But Babar Ahmad, 40, could be released soon. At a hearing in New Haven, Conn., U.S. District Judge Janet C. Hall gave him credit for 10 years already served, mostly in Britain while he fought extradition to the United States.
"It is the court's conclusion, and I hope I am not wrong, that Mr. Ahmad has a low likelihood of recidivism," the judge said. "This is a good person who does not and will not act in the future to harm other people if they are different from him. He's not likely to engage in criminal activity again."
Ahmad and his associate, Syed Talha Ahsan, pleaded guilty to conspiracy and support of terrorism. Ahsan, who is also a British citizen from a Pakistani family, is to be sentenced later.
Ahmad, who worked in information technology at Imperial College in London, built what became known as the Azzam network. He started in the 1990s, initially using the sites to support Muslim fighters in Bosnia and Chechnya.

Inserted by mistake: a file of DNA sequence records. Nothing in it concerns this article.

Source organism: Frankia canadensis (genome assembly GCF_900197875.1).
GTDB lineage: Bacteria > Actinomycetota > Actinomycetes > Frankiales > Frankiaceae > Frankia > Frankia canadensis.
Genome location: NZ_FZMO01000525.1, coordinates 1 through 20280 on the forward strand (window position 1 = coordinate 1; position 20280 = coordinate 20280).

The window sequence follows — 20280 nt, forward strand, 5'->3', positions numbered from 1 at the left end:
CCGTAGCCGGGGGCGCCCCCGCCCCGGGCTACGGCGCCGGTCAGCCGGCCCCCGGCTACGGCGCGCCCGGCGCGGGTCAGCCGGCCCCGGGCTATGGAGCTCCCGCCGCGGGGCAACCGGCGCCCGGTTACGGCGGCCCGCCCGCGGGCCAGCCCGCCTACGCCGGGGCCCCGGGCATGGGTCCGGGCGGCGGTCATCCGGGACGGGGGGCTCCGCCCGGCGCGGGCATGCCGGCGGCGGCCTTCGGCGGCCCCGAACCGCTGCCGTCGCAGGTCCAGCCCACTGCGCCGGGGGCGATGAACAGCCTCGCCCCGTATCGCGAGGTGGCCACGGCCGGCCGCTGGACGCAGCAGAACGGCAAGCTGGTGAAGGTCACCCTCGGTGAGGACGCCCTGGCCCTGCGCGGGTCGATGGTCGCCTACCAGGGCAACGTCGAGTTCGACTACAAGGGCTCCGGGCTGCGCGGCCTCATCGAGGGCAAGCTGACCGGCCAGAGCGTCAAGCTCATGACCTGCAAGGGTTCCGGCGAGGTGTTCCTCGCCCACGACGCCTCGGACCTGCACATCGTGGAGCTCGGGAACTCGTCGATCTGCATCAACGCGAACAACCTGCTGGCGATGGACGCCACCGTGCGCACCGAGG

"The reason the website was so credible was that it had real access," said Evan Kohlmann, a government consultant on terrorism. "It wasn't just reprocessing material that it had gotten elsewhere. It was generating original jihadist content and it was incredibly powerful material."
In a statement to the court Wednesday, Ahmad admitted that he tried to generate support for the Taliban after the Sept. 21, 2001, terrorist attacks. He said he was deceived by bin Laden, who denied responsibility, and confused about the relationship between al-Qaida and the Taliban.